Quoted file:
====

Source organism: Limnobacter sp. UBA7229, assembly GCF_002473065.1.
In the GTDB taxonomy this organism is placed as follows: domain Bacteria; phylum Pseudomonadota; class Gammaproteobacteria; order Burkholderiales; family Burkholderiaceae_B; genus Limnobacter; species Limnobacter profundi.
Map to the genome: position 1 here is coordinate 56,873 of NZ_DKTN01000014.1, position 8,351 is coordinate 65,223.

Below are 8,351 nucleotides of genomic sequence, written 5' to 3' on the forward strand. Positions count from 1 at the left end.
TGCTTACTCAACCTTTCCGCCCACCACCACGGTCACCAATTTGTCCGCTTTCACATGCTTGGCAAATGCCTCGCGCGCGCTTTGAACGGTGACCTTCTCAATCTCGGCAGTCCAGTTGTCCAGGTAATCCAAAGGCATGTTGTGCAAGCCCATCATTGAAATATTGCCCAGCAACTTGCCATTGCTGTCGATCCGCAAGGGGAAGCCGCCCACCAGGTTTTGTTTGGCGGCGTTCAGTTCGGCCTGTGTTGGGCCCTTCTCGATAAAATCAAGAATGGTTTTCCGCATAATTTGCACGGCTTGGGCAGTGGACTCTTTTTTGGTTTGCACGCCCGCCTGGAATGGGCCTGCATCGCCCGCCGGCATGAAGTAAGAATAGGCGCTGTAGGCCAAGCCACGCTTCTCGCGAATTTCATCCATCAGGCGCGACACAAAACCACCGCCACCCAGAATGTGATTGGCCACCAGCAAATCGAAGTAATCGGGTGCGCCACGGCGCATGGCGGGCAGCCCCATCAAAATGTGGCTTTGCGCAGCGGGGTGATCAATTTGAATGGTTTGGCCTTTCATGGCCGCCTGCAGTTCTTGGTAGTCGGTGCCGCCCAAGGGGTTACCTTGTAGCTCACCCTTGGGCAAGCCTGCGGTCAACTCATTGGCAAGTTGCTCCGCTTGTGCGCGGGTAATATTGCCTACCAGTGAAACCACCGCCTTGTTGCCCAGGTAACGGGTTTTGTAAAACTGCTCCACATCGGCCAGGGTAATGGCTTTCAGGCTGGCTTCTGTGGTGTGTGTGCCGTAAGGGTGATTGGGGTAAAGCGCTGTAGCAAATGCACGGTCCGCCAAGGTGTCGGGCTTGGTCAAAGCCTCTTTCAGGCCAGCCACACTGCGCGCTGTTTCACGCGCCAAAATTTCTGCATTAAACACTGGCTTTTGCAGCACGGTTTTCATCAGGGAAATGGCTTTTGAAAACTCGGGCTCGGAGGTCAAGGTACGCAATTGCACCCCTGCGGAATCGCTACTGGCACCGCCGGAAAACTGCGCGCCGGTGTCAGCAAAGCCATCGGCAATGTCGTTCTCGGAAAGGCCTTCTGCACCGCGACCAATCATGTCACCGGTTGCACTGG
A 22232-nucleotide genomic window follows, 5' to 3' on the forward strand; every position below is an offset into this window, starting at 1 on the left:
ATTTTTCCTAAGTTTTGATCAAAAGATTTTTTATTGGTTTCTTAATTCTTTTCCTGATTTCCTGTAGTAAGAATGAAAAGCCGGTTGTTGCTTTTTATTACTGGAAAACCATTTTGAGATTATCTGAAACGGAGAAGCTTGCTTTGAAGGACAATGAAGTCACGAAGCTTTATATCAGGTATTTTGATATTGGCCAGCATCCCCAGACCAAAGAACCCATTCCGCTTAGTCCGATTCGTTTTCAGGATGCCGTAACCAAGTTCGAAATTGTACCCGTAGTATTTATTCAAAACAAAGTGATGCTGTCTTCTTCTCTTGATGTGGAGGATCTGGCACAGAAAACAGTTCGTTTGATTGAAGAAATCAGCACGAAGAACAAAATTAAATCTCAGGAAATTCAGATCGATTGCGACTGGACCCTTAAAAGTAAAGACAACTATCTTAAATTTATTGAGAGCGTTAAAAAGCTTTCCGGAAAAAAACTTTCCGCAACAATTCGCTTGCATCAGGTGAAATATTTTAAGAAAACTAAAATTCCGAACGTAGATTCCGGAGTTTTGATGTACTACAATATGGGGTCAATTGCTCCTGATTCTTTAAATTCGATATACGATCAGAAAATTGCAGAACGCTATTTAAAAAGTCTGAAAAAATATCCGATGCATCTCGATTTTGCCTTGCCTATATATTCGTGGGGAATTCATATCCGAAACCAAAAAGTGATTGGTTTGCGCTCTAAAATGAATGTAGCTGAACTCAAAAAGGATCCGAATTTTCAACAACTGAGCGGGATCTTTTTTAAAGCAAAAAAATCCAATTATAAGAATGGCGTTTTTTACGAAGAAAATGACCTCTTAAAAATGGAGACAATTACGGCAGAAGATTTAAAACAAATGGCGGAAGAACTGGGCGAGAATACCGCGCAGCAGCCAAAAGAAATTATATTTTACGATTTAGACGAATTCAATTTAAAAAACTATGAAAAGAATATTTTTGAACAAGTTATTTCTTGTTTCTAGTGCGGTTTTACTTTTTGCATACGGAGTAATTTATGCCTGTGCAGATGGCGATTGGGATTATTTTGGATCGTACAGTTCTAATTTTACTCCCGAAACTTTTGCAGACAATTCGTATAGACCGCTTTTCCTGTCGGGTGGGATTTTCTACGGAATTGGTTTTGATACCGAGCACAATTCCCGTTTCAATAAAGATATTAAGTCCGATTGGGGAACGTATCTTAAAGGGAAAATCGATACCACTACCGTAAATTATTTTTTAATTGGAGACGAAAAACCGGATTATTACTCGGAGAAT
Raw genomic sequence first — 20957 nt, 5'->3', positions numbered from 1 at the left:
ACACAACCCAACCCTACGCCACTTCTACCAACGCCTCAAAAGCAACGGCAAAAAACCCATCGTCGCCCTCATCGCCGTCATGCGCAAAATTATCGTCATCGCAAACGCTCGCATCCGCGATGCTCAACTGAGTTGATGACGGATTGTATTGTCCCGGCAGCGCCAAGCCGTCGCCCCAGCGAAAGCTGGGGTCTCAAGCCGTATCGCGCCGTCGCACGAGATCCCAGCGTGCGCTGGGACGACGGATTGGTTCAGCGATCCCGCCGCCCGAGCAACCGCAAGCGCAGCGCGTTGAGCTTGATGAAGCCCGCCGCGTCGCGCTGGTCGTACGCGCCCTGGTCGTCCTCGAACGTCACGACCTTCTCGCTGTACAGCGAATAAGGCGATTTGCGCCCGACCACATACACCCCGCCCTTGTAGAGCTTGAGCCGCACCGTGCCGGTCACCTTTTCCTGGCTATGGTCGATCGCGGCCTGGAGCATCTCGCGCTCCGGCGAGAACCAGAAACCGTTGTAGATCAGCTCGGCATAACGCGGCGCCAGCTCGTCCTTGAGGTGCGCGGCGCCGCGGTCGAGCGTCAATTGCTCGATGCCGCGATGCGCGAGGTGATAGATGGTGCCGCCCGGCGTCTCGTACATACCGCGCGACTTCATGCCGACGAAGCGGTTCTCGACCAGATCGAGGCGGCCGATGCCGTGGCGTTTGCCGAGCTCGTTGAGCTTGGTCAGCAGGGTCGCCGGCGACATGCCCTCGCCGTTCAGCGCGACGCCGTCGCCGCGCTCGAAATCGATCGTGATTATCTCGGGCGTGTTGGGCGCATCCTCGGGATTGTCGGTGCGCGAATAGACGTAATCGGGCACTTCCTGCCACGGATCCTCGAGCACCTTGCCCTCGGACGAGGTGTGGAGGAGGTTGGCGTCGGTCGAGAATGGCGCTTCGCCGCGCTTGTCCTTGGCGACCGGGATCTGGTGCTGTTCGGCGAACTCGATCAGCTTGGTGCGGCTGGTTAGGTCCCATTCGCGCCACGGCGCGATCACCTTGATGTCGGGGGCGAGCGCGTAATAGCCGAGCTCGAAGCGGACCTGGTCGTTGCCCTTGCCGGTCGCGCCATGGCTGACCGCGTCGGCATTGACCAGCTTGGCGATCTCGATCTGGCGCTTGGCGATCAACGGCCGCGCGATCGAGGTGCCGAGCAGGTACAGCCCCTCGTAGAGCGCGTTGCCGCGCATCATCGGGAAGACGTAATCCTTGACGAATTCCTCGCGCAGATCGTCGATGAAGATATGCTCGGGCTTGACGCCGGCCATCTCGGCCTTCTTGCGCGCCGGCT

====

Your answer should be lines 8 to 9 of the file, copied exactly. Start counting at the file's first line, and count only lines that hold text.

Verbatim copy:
Raw genomic sequence first — 20957 nt, 5'->3', positions numbered from 1 at the left:
ACACAACCCAACCCTACGCCACTTCTACCAACGCCTCAAAAGCAACGGCAAAAAACCCATCGTCGCCCTCATCGCCGTCATGCGCAAAATTATCGTCATCGCAAACGCTCGCATCCGCGATGCTCAACTGAGTTGATGACGGATTGTATTGTCCCGGCAGCGCCAAGCCGTCGCCCCAGCGAAAGCTGGGGTCTCAAGCCGTATCGCGCCGTCGCACGAGATCCCAGCGTGCGCTGGGACGACGGATTGGTTCAGCGATCCCGCCGCCCGAGCAACCGCAAGCGCAGCGCGTTGAGCTTGATGAAGCCCGCCGCGTCGCGCTGGTCGTACGCGCCCTGGTCGTCCTCGAACGTCACGACCTTCTCGCTGTACAGCGAATAAGGCGATTTGCGCCCGACCACATACACCCCGCCCTTGTAGAGCTTGAGCCGCACCGTGCCGGTCACCTTTTCCTGGCTATGGTCGATCGCGGCCTGGAGCATCTCGCGCTCCGGCGAGAACCAGAAACCGTTGTAGATCAGCTCGGCATAACGCGGCGCCAGCTCGTCCTTGAGGTGCGCGGCGCCGCGGTCGAGCGTCAATTGCTCGATGCCGCGATGCGCGAGGTGATAGATGGTGCCGCCCGGCGTCTCGTACATACCGCGCGACTTCATGCCGACGAAGCGGTTCTCGACCAGATCGAGGCGGCCGATGCCGTGGCGTTTGCCGAGCTCGTTGAGCTTGGTCAGCAGGGTCGCCGGCGACATGCCCTCGCCGTTCAGCGCGACGCCGTCGCCGCGCTCGAAATCGATCGTGATTATCTCGGGCGTGTTGGGCGCATCCTCGGGATTGTCGGTGCGCGAATAGACGTAATCGGGCACTTCCTGCCACGGATCCTCGAGCACCTTGCCCTCGGACGAGGTGTGGAGGAGGTTGGCGTCGGTCGAGAATGGCGCTTCGCCGCGCTTGTCCTTGGCGACCGGGATCTGGTGCTGTTCGGCGAACTCGATCAGCTTGGTGCGGCTGGTTAGGTCCCATTCGCGCCACGGCGCGATCACCTTGATGTCGGGGGCGAGCGCGTAATAGCCGAGCTCGAAGCGGACCTGGTCGTTGCCCTTGCCGGTCGCGCCATGGCTGACCGCGTCGGCATTGACCAGCTTGGCGATCTCGATCTGGCGCTTGGCGATCAACGGCCGCGCGATCGAGGTGCCGAGCAGGTACAGCCCCTCGTAGAGCGCGTTGCCGCGCATCATCGGGAAGACGTAATCCTTGACGAATTCCTCGCGCAGATCGTCGATGAAGATATGCTCGGGCTTGACGCCGGCCATCTCGGCCTTCTTGCGCGCCGGCT